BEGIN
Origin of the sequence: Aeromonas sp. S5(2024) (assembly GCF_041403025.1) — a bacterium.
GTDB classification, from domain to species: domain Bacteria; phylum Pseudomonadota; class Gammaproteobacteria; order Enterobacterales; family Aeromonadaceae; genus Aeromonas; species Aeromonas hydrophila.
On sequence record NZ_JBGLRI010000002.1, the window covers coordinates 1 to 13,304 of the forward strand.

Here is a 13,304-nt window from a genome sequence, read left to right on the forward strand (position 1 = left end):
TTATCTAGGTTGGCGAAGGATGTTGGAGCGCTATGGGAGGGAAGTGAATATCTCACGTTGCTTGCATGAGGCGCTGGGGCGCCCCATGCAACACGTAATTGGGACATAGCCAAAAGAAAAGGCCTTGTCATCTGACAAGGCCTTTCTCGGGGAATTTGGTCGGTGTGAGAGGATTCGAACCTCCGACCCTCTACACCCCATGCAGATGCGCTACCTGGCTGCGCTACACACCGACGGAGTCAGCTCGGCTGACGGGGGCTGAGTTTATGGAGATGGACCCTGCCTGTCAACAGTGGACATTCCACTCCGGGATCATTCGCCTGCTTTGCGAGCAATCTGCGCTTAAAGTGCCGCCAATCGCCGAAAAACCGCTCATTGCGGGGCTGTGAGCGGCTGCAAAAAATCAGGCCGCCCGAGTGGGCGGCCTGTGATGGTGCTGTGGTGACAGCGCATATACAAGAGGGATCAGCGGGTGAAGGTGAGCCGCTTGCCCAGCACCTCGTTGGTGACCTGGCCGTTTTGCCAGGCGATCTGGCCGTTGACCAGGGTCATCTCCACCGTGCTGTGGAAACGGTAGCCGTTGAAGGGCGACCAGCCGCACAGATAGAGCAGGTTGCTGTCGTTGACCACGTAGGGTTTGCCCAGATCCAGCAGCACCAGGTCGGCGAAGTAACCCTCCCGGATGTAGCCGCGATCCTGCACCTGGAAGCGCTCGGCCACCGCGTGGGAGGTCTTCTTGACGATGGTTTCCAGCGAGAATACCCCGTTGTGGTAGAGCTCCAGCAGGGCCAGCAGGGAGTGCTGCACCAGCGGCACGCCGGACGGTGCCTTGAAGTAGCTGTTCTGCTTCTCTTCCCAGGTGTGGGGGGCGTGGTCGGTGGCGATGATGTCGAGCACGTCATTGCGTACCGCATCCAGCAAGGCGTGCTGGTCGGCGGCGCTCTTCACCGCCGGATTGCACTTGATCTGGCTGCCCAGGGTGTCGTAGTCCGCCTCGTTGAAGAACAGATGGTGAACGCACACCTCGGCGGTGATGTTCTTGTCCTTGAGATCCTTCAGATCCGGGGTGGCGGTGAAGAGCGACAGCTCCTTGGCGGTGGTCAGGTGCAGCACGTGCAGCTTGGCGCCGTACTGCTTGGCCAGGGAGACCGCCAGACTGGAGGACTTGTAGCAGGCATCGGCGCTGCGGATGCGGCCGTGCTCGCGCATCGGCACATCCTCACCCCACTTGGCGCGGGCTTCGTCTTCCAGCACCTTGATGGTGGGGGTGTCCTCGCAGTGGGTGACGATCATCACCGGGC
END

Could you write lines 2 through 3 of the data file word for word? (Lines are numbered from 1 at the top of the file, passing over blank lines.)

GTDB classification, from domain to species: domain Bacteria; phylum Pseudomonadota; class Gammaproteobacteria; order Enterobacterales; family Aeromonadaceae; genus Aeromonas; species Aeromonas hydrophila.
On sequence record NZ_JBGLRI010000002.1, the window covers coordinates 1 to 13,304 of the forward strand.